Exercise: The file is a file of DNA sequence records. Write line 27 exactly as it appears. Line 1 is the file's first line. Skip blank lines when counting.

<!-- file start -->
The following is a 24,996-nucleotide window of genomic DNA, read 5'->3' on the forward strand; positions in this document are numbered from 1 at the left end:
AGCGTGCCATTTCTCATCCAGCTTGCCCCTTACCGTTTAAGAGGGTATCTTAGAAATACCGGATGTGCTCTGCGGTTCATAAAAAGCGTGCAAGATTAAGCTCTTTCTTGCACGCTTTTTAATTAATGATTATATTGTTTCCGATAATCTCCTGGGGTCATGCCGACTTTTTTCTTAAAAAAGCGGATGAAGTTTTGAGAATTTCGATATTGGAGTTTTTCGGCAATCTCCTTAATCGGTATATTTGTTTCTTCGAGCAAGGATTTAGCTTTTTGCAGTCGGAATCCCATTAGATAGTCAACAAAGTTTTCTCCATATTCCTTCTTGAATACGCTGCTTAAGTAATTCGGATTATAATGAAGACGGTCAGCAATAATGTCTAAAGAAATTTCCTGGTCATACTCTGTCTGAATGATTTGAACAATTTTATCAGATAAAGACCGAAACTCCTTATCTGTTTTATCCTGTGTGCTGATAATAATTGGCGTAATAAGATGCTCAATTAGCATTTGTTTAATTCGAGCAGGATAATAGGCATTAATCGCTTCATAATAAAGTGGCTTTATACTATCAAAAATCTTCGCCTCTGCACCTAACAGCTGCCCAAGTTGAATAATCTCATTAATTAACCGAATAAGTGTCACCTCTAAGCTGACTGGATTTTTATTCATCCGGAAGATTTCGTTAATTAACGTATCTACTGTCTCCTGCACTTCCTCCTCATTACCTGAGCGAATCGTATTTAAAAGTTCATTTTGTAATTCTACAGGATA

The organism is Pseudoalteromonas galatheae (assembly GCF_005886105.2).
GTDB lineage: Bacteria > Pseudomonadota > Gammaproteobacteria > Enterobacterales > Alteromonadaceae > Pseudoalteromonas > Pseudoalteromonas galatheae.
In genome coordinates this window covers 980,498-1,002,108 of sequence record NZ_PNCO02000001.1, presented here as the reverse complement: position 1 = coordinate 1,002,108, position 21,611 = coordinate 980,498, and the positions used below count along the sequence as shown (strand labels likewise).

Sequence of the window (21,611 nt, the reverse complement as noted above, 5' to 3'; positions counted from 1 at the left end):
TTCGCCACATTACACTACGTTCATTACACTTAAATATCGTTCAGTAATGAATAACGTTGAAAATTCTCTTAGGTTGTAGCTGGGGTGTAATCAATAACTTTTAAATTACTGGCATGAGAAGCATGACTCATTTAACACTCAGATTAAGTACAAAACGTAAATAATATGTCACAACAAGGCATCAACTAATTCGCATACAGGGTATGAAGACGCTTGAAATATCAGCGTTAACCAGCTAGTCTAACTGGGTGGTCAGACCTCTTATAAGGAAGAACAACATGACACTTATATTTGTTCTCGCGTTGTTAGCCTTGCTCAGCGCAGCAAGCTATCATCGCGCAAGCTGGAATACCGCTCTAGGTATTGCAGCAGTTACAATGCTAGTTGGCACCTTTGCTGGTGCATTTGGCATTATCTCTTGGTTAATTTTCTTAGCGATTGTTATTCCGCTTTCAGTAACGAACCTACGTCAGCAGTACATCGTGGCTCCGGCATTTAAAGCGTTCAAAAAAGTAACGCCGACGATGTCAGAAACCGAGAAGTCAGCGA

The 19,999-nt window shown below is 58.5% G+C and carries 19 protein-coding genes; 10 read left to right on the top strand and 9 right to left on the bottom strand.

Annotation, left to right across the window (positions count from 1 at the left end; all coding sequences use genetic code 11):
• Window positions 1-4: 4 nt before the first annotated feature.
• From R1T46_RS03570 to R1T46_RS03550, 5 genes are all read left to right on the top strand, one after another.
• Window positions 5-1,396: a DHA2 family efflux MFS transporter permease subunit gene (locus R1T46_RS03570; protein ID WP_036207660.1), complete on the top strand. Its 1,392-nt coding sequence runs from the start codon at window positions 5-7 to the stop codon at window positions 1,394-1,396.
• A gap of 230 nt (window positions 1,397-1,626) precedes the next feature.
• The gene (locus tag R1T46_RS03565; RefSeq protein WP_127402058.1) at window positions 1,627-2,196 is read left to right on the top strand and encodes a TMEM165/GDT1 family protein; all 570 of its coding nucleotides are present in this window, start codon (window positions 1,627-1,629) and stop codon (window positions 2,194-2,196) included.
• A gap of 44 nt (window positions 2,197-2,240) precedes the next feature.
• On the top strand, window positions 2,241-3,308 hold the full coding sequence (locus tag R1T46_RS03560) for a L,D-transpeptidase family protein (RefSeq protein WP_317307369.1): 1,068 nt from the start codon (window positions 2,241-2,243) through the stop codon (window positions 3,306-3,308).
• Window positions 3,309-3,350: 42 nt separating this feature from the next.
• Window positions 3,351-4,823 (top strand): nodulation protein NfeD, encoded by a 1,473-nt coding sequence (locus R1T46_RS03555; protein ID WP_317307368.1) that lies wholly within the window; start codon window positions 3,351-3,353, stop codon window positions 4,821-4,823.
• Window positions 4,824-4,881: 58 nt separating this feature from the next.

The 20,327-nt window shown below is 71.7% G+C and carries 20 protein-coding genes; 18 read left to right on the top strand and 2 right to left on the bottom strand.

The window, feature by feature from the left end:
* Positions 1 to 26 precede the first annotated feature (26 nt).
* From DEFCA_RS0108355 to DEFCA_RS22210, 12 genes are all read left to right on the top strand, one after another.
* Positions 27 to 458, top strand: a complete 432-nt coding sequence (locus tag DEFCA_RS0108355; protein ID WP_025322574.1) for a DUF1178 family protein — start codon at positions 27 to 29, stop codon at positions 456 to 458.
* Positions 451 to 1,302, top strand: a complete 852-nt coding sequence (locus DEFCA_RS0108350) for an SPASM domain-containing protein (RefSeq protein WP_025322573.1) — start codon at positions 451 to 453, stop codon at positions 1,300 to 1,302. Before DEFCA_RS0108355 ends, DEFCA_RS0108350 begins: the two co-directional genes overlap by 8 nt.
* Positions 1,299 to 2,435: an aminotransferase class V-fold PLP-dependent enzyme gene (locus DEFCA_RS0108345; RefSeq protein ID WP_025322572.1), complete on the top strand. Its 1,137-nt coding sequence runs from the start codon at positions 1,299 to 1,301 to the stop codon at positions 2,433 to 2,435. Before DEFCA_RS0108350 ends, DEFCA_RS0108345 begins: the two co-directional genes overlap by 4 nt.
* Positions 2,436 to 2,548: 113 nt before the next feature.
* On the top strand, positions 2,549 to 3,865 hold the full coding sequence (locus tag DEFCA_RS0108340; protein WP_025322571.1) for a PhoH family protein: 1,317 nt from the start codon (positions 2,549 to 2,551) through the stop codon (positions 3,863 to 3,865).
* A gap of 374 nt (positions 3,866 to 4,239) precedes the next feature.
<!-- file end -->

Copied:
* Positions 2,436 to 2,548: 113 nt before the next feature.